BCFSN Board member, Austen-Monet McClendon, has just traveled for the second time to Haiti in order to study and explore more of this nation’s great culture. McClendon offers great insights especially in how she sees linkages between Haiti’s revolutionary history and the current work and philosophy of The Black Church Food Security Network. Check out her responses to the questions below that she sent from Haiti describing more about her latest trip to this nation.
Why did you decide to participate in this trip to Haiti?
As soon as I saw the advertisement for this trip on Dr. Bayyinah Bello’s social media page I was really excited about the opportunity. The idea of spending a week with a Haitian “Ourstorian” expert and spiritual legend/giant like Dr. Bello in a part of Haiti I had not visited sounded like the perfect trip for me. Any opportunity I come across to learn more about Haitian history I take it. African descended people in the Diaspora owe SO much to Haiti! The Western world in general owes so much to Haiti. If the Haitian Revolution had not been successful, Thomas Jefferson would not have been able to easily strike the Louisiana Purchase deal with France in 1803, a transaction that doubled the size of the United States that year. The success of the Haitian Revolution in 1804 heavily contributed to the abolition of the European Slave Trade of Africans which means their sacrifice helped bring about Black liberation from slavery throughout the Americas. Not only was Haiti a safe haven for enslaved Africans fleeing bondage in America in the 1800’s but after they won their independence, Haitian people contributed to the liberation of other nations in the Caribbean and South America as well. It is for this reason that Western nations like France, Canada and the USA in particular continue to militarily occupy Haiti, infiltrate their politics, steal their gold reserves, destabilize their economy, and clandestinely appropriate their land in the name of providing “U.S. and U.N. AID”. The American empire and the West in general continue to punish Haiti for having the determination and fortitude to end European enslavement on their own terms. Giving Haiti the space to develop social and economic systems that would allow the masses of its people to thrive would disrupt the global racial caste system rooted in capitalism that keeps Black people at the bottom of the economic ladder. A successful Haiti would demonstrate to Black people everywhere the power of Black collectivity and Black self-sufficiency so the U.S., in collaboration with other Western nations does almost everything in its power to maintain neo-colonial control over Haiti despite its declaration of sovereignty in 1804. In spite of it all, there is so much beautiful history in this country and so much wisdom, knowledge, and dynamism among the people. What Western powers have done to Haiti are some of the worst, most egregious crimes in world history yet the same spirit that led the Haitian people to victory in 1804 still dwells here and within the people. This spirit is palpable every time I visit. We all have something to learn from Haiti, its history and its present, which is why despite the continuous negative, narrow, and imbalanced propaganda corporate media pushes out about the nation I always jump at the opportunity to experience more of it.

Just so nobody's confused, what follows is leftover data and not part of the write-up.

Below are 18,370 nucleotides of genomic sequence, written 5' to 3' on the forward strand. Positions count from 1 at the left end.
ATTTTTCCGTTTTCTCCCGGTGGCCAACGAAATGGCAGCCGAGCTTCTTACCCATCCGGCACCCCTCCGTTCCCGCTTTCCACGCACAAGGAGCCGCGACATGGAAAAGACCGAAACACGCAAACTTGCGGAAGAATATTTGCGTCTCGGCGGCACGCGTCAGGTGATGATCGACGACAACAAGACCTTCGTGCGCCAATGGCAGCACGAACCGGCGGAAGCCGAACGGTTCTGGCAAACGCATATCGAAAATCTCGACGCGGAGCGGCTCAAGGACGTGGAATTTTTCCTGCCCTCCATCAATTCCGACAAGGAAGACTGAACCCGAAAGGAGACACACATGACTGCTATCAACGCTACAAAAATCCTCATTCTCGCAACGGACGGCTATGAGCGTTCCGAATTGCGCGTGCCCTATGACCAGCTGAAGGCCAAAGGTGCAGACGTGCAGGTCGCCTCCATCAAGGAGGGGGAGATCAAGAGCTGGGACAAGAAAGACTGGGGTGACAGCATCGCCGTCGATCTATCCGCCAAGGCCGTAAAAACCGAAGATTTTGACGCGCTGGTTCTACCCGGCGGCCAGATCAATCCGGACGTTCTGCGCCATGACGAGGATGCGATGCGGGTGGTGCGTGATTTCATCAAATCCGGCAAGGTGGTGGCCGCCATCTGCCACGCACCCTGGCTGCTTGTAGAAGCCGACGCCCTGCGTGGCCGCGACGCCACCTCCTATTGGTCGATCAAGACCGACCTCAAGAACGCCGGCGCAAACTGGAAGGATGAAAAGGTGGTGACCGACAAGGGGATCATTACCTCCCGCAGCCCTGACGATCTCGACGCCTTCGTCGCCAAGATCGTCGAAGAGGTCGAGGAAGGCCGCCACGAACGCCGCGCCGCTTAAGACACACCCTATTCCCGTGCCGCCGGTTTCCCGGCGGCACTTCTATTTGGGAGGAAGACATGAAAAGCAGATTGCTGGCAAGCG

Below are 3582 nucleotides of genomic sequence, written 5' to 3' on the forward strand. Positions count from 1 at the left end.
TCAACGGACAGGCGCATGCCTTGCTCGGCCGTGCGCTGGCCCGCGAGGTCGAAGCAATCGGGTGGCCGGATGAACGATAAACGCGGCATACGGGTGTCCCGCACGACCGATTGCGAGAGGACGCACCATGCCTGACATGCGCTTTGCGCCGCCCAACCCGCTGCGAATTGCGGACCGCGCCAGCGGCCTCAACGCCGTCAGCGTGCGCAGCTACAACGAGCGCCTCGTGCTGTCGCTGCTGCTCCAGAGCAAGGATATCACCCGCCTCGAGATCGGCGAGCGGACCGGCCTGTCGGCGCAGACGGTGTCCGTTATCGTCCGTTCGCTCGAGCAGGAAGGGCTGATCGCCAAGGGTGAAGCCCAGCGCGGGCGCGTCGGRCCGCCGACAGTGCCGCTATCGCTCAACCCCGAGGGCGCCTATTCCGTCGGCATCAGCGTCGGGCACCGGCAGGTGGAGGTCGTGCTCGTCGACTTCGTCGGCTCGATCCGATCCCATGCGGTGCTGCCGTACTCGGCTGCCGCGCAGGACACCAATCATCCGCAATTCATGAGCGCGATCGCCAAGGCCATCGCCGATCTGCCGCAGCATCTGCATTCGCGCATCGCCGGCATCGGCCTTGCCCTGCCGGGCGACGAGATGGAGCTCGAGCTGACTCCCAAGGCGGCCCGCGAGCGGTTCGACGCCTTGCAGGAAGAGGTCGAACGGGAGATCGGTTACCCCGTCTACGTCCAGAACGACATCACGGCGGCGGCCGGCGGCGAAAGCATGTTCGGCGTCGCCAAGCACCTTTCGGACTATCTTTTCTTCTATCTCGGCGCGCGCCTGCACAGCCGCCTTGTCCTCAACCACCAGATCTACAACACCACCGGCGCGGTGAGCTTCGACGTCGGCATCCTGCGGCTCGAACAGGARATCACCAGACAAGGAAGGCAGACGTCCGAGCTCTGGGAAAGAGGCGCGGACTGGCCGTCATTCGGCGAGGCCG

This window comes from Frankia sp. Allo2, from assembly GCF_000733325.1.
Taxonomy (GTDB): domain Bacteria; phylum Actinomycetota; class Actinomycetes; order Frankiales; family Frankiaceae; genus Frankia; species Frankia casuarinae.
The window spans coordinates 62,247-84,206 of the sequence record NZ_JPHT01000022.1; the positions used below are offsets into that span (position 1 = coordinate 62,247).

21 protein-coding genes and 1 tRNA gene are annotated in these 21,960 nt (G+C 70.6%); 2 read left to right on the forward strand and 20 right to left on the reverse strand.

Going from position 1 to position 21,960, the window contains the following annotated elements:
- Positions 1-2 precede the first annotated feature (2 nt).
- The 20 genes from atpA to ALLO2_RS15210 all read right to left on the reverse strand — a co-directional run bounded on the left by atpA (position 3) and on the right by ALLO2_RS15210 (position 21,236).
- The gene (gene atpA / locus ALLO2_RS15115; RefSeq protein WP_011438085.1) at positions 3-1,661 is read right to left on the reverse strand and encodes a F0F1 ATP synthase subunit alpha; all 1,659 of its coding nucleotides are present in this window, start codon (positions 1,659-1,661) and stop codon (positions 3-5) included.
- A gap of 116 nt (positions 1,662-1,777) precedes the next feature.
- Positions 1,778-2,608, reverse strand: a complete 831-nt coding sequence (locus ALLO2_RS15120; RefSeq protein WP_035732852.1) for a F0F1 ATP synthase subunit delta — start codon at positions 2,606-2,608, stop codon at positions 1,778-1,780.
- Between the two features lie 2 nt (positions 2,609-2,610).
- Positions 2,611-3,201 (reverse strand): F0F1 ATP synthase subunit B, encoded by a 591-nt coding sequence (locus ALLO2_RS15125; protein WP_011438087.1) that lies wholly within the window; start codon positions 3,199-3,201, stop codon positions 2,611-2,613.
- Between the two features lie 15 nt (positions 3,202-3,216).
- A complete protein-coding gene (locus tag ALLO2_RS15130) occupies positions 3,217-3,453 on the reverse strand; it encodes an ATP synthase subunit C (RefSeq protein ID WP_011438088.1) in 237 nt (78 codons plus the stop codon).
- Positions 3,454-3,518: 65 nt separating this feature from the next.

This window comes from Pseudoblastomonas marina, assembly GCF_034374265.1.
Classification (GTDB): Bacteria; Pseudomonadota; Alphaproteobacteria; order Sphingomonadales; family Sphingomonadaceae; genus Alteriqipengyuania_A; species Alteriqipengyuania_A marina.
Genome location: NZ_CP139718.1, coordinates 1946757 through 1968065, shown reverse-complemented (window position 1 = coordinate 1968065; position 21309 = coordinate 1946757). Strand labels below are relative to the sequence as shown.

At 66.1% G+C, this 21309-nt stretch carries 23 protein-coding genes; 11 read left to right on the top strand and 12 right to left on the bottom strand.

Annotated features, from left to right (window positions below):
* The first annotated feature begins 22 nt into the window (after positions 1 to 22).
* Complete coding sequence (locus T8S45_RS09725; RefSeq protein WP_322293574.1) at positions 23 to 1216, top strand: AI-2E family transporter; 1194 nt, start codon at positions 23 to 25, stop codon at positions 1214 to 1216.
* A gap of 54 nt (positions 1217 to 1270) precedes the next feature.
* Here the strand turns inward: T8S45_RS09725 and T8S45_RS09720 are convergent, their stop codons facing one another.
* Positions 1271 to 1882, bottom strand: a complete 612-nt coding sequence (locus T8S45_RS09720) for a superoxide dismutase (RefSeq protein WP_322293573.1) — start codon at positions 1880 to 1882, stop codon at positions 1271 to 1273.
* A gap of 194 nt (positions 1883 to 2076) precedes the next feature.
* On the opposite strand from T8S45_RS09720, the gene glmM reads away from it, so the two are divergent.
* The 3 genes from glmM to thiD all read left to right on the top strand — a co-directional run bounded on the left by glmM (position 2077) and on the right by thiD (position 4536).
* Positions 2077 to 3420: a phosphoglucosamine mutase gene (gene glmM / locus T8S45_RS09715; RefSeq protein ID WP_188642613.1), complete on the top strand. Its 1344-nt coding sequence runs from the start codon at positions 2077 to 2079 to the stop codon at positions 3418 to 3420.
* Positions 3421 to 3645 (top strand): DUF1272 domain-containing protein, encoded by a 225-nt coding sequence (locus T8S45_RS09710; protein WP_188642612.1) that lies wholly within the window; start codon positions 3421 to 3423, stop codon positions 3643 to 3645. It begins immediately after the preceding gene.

What is one way that Haiti factors into our work at The Black Church Food Security Network?
Before France and America drained Haiti of its financial resources, Haiti represented Black freedom and independence for African descended people everywhere in the Americas. Land and farming were central to the country’s early success as an independent nation and throughout the revolutionary period. In forging a path to independence from colonial rule, Haitians knew the development of their own farming systems were a high priority. The success of the Haitian Revolution is a testament of what is possible when we as Black people are intentional about decolonizing our conscience and spirituality. When we study our history, honor our Ancestors, and put in the work (like Haitians did and continue to do) to create our own economic systems apart from European controlled systems, we can put an end to Black oppression and collectively thrive as God intended.
What do you hope to experience in Haiti during this trip?
I hope to build relationships with like-minded people on this trip and to learn spiritual practices that will enhance my connection with my Ancestors and the God of my salvation. I am looking forward to sitting at the feet of Mama Bayyinah Bello for the next several days and gleaning as much as I can from her arsenal of wisdom. There is so much natural beauty and organic, fresh food here in Haiti. The many mountains are particularly inspiring. Shout out to the Faith & Money Network for orchestrating my unforgettable first visit and physical introduction to Haiti in 2017 and shout out to the 4 Pillars of Culture organization for organizing this amazing second trip. We are going on a beach excursion in Labadee and will ride horses to the historic Citadelle Henri in a few days! I am also looking forward to learning as much as I can about their food culture, heritage and farming practices. It’s been incredible so far and there’s so much more to come!
For more on the history of Haiti visit the following links:
- “As Haiti Burns, Never Forget White People Did That” | TheRoot.com
- “Latest Statements and Press Releases on Haiti” | The Black Alliance For Peace